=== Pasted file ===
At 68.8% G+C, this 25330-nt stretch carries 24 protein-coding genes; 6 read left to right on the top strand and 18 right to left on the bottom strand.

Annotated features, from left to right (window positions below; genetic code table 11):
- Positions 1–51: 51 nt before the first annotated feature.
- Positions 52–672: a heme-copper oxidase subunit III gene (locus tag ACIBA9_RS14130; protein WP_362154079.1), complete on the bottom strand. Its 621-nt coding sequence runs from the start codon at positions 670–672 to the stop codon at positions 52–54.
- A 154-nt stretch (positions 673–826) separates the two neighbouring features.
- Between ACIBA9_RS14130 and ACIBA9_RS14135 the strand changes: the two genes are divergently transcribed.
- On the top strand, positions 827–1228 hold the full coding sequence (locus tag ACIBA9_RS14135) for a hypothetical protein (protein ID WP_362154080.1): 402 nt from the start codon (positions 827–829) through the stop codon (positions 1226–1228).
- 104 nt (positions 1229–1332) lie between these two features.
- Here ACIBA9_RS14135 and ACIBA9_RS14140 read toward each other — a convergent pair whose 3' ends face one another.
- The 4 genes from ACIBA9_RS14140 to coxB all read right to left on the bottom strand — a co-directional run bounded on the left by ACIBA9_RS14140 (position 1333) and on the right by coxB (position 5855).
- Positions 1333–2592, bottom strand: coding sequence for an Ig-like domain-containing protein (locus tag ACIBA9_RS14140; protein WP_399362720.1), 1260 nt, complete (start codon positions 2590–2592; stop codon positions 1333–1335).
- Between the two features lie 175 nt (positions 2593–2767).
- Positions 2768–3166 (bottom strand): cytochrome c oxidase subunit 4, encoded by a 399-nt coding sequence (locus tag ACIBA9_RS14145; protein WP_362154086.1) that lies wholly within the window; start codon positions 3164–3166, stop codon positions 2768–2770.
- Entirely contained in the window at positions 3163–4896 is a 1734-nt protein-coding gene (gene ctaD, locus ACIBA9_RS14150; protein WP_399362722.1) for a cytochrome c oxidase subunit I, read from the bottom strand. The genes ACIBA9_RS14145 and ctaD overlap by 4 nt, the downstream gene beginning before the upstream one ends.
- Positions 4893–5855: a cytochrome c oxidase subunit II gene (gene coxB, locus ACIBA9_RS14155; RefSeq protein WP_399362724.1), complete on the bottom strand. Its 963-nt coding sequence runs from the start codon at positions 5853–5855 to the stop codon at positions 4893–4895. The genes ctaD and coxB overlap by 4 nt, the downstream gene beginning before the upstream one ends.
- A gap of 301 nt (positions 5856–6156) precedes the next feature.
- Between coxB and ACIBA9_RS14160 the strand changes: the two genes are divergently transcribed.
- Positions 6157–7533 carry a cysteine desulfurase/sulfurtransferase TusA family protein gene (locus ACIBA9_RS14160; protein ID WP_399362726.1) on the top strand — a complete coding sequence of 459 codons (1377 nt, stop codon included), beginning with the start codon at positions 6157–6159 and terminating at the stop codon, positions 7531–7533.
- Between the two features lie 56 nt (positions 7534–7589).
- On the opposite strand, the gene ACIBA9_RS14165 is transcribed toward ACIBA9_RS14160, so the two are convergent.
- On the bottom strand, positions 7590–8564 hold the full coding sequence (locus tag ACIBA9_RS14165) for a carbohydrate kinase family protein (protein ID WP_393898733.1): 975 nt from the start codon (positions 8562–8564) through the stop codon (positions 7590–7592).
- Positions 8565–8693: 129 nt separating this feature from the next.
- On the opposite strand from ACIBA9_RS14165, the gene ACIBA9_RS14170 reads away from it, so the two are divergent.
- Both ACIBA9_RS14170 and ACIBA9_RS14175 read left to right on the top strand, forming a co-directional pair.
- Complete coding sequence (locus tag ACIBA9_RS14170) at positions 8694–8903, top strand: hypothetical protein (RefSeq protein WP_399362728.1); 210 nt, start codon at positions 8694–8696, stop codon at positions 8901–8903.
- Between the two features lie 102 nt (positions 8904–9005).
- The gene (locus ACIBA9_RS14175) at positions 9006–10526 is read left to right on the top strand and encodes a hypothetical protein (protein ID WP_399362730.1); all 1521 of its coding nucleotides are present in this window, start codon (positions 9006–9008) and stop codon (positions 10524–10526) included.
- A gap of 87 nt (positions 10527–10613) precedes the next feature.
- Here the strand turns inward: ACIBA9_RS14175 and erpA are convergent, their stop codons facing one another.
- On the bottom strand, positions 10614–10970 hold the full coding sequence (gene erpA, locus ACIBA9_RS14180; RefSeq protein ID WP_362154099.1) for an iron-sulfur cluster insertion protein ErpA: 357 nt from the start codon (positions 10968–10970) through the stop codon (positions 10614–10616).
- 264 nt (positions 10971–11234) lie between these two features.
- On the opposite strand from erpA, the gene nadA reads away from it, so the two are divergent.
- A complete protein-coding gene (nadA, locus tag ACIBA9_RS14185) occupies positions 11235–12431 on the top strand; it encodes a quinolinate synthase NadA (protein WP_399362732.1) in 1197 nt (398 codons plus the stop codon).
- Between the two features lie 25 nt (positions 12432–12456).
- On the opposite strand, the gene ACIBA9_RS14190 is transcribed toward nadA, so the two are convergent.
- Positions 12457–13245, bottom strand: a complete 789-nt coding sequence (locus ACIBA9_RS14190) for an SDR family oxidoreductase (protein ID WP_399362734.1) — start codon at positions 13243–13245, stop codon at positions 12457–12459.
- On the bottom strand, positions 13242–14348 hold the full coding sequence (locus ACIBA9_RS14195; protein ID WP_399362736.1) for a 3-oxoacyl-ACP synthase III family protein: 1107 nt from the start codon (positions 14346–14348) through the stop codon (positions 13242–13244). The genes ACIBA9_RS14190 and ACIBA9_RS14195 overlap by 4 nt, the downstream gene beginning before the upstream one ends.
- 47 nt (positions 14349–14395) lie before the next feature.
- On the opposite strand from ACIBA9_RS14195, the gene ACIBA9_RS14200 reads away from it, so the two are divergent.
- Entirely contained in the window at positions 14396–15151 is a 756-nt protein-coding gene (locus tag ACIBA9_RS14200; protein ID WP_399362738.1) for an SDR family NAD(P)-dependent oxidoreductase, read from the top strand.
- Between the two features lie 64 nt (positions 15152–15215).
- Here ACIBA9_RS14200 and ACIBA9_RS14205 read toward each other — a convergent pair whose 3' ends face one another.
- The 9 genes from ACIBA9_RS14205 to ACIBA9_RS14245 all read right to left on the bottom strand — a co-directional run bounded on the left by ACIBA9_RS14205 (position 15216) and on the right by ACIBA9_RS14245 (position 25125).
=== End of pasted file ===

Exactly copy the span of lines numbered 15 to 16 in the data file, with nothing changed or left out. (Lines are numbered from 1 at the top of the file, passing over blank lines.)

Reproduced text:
- Positions 4893–5855: a cytochrome c oxidase subunit II gene (gene coxB, locus ACIBA9_RS14155; RefSeq protein WP_399362724.1), complete on the bottom strand. Its 963-nt coding sequence runs from the start codon at positions 5853–5855 to the stop codon at positions 4893–4895. The genes ctaD and coxB overlap by 4 nt, the downstream gene beginning before the upstream one ends.
- A gap of 301 nt (positions 5856–6156) precedes the next feature.